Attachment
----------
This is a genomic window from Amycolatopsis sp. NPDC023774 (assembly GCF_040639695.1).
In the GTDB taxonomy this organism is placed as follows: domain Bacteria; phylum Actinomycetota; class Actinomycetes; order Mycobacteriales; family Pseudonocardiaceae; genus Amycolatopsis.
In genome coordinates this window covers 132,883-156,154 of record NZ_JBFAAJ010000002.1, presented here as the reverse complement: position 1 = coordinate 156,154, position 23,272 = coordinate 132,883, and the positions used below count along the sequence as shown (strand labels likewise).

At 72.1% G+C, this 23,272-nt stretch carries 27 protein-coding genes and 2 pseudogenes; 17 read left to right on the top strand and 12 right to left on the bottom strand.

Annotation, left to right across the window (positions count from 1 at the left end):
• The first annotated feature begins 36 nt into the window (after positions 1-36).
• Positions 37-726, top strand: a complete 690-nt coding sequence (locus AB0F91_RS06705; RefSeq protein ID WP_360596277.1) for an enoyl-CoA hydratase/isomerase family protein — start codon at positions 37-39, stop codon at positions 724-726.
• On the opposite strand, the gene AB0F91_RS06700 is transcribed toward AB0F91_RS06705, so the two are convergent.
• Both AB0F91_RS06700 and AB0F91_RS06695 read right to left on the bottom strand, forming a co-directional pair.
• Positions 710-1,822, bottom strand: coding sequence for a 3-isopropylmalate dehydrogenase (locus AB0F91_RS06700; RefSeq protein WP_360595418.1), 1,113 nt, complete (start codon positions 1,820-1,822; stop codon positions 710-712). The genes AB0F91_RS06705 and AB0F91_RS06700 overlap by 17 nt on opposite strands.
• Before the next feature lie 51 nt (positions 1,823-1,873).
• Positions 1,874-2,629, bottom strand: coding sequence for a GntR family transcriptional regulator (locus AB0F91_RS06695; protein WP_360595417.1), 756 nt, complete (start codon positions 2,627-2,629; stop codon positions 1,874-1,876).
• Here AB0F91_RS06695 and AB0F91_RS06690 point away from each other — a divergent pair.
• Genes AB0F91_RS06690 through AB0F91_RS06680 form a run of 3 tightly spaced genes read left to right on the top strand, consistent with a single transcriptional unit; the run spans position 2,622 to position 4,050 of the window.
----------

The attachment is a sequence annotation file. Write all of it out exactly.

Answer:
This is a genomic window from Amycolatopsis sp. NPDC023774 (assembly GCF_040639695.1).
In the GTDB taxonomy this organism is placed as follows: domain Bacteria; phylum Actinomycetota; class Actinomycetes; order Mycobacteriales; family Pseudonocardiaceae; genus Amycolatopsis.
In genome coordinates this window covers 132,883-156,154 of record NZ_JBFAAJ010000002.1, presented here as the reverse complement: position 1 = coordinate 156,154, position 23,272 = coordinate 132,883, and the positions used below count along the sequence as shown (strand labels likewise).

At 72.1% G+C, this 23,272-nt stretch carries 27 protein-coding genes and 2 pseudogenes; 17 read left to right on the top strand and 12 right to left on the bottom strand.

Annotation, left to right across the window (positions count from 1 at the left end):
• The first annotated feature begins 36 nt into the window (after positions 1-36).
• Positions 37-726, top strand: a complete 690-nt coding sequence (locus AB0F91_RS06705; RefSeq protein ID WP_360596277.1) for an enoyl-CoA hydratase/isomerase family protein — start codon at positions 37-39, stop codon at positions 724-726.
• On the opposite strand, the gene AB0F91_RS06700 is transcribed toward AB0F91_RS06705, so the two are convergent.
• Both AB0F91_RS06700 and AB0F91_RS06695 read right to left on the bottom strand, forming a co-directional pair.
• Positions 710-1,822, bottom strand: coding sequence for a 3-isopropylmalate dehydrogenase (locus AB0F91_RS06700; RefSeq protein WP_360595418.1), 1,113 nt, complete (start codon positions 1,820-1,822; stop codon positions 710-712). The genes AB0F91_RS06705 and AB0F91_RS06700 overlap by 17 nt on opposite strands.
• Before the next feature lie 51 nt (positions 1,823-1,873).
• Positions 1,874-2,629, bottom strand: coding sequence for a GntR family transcriptional regulator (locus AB0F91_RS06695; protein WP_360595417.1), 756 nt, complete (start codon positions 2,627-2,629; stop codon positions 1,874-1,876).
• Here AB0F91_RS06695 and AB0F91_RS06690 point away from each other — a divergent pair.
• Genes AB0F91_RS06690 through AB0F91_RS06680 form a run of 3 tightly spaced genes read left to right on the top strand, consistent with a single transcriptional unit; the run spans position 2,622 to position 4,050 of the window.